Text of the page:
2 Reasons Overthinking May Be in Overdrive
When emotional intelligence collides with a vulnerable identity.
Posted November 27, 2022 | Reviewed by Jessica Schrader
- Overthinking is common but can be difficult and exhausting.
- Emotionally intelligent people are self-aware. They reflect and engage in self-analysis regularly.
- Situations that ding an emotionally intelligent person's sense of self may kick overthinking into hyperdrive.
Overthinking is often defined as thinking about something too much and for too long. Often overthinking can pivot around a massive self-analysis — for example, “Did I do the right thing? Am I a worthwhile person? Why can’t I turn off my negative thoughts? Am I selfish?” A person can ruminate on these thoughts for days. In addition, fixating on one worry can lure a person down a rabbit hole of spiraling worries that are somehow connected to the original anxiety.
Either way, overthinking can create a wave of anxiety and depression that is difficult to shake. Often a person finds relief in the busyness of the day because overthinking seems to occur at night. Although this is a tough situation, it may help to consider the precipitant for overthinking. Two factors may be at play.
Before articulating the two possible contributors to overthinking, it is important to acknowledge a common experience of the emotionally intelligent. It involves a critical aspect of emotional intelligence: self-awareness. This includes the capacity to look inward and introspect to assess personal accountability, gain insight, and understand that uncomfortable feelings help a person grow and evolve. It is a sophisticated gift, yet when a person’s identity is under duress, it can induce overthinking.
For example, an individual may spin after receiving negative feedback about who she is. She wishes to trust the person who provides the criticism, but she may not be entirely convinced the assessment is correct. This deep confusion can elicit shame and live inside her brain for days. The predicament may trigger an intense self-inventory because the person wants to figure it out. The confusion about her identity creates a surge of overthinking.
In combination with the emotionally intelligent tendency to self-reflect, two situations involving a person’s identity may create a susceptibility to overthink. One is developmental and the other is situational.
The years between 12 and the early 20s are often referred to as the identity formation stage in human psychosocial development. In adolescence, a person is inundated with new independence. She begins to make decisions for herself that do not involve attachment figures — for instance, what to wear, what music to listen to, what activities to join, etc. This autonomy forces her to think about who she is in the world, which can be a daunting and overwhelming task. As she moves through the teen and young adult years, her involvement with the outside world increases and she begins to attempt to carve her niche outside of the home — an exciting but sometimes terrifying journey. Self-reflecting questions naturally crop up: Am I going to be good enough? Do people like me? Am I worthwhile? Am I ordinary? Am I less than?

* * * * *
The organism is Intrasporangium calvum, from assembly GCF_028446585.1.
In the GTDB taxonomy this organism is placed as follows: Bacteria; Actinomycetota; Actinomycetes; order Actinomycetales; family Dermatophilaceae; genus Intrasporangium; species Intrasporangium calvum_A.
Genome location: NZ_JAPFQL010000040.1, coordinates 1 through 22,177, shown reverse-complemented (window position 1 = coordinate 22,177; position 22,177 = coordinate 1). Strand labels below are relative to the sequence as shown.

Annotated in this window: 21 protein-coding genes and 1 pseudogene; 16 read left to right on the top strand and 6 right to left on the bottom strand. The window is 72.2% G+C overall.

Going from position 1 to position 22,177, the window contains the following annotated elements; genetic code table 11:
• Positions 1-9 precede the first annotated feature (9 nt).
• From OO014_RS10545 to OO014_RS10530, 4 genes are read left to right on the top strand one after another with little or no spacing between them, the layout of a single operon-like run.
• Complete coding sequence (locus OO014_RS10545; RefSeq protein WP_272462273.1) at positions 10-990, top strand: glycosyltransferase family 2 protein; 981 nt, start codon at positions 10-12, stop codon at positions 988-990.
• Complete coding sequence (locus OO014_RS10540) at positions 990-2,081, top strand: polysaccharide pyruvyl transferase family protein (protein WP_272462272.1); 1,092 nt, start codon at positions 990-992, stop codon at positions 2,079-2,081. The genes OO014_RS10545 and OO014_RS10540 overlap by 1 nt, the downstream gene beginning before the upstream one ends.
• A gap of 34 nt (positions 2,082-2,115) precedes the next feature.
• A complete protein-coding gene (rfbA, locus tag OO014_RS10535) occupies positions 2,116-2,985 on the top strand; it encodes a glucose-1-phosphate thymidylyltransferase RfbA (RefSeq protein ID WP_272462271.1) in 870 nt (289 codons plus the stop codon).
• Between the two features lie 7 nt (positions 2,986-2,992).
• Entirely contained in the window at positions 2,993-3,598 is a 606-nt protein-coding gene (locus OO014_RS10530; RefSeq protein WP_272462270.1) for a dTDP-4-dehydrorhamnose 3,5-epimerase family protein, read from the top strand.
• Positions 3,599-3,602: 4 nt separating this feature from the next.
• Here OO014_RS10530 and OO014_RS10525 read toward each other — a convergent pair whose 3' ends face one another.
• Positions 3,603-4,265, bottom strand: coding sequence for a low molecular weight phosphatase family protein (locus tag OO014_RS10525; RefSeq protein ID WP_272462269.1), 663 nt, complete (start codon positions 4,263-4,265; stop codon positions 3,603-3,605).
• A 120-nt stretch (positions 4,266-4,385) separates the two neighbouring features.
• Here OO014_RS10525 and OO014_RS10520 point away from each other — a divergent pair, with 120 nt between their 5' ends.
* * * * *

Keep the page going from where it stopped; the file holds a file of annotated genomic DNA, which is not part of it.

Often a helpful analogy to better understand this stage is to imagine a log cabin that represents the young adult’s identity. Because it is under construction, it may have a great foundation and two amazing walls; however, the young person still needs to construct two additional sides of the cabin and nail down a roof. So, if a strong wind blows on the young person’s cabin, she feels as if it may crash to the ground. She feels insecure and unstable. Conversely, a gust of wind blows against an adult’s cottage, which is fully formed, and the older person recognizes the structure is sound.
Despite its difficulties, the identity formation plight is necessary and, if all goes well, results in a well-adjusted adult. However, when it is combined with the self-reflective component of emotional intelligence, the process may be distressing, intense, and trigger a temporary overdrive in overthinking.
Second, a major life change forces a person to shed trusted aspects of their identity and, eventually, integrate new things. During this reconsolidation period, components of a person’s self-esteem are unguarded and exposed, resulting in him or her feeling raw, easily ashamed, and sensitive to feedback that is critical of whom he or she is.
For example, substantial life changes may include divorce, the birth of a child, a move to a new city, etc. Aspects of a person’s sense of self are discarded and new elements are incorporated. For example, a man who is going through a divorce may logically recognize it is a healthy decision, but his “title” as husband is gone and his family unit, as he knew it, is different. Although he has new credentials — single dad — it still takes time for him to mourn the loss of the old in order to fully embrace the new. This process creates momentary vulnerability in his identity. So, during this time, he may feel both relieved but also confused. He may feel sad but also excited for the future. Nonetheless, the period of loss and growth may elicit a surge in overthinking until he reaches consolidation.
When the emotionally intelligent characteristic of self-reflection collides with a vulnerable identity, it can create an intensification of overthinking. The developmental plight of identity formation and a massive life change may create temporary dings in a person’s sense of self, which may magnify overthinking. When this occurs, a person should remember that she is not “crazy.” Talking through this process with an empathic listener, engaging in mindful activities, journaling, spending time in nature, and seeking assistance from a counselor may help.
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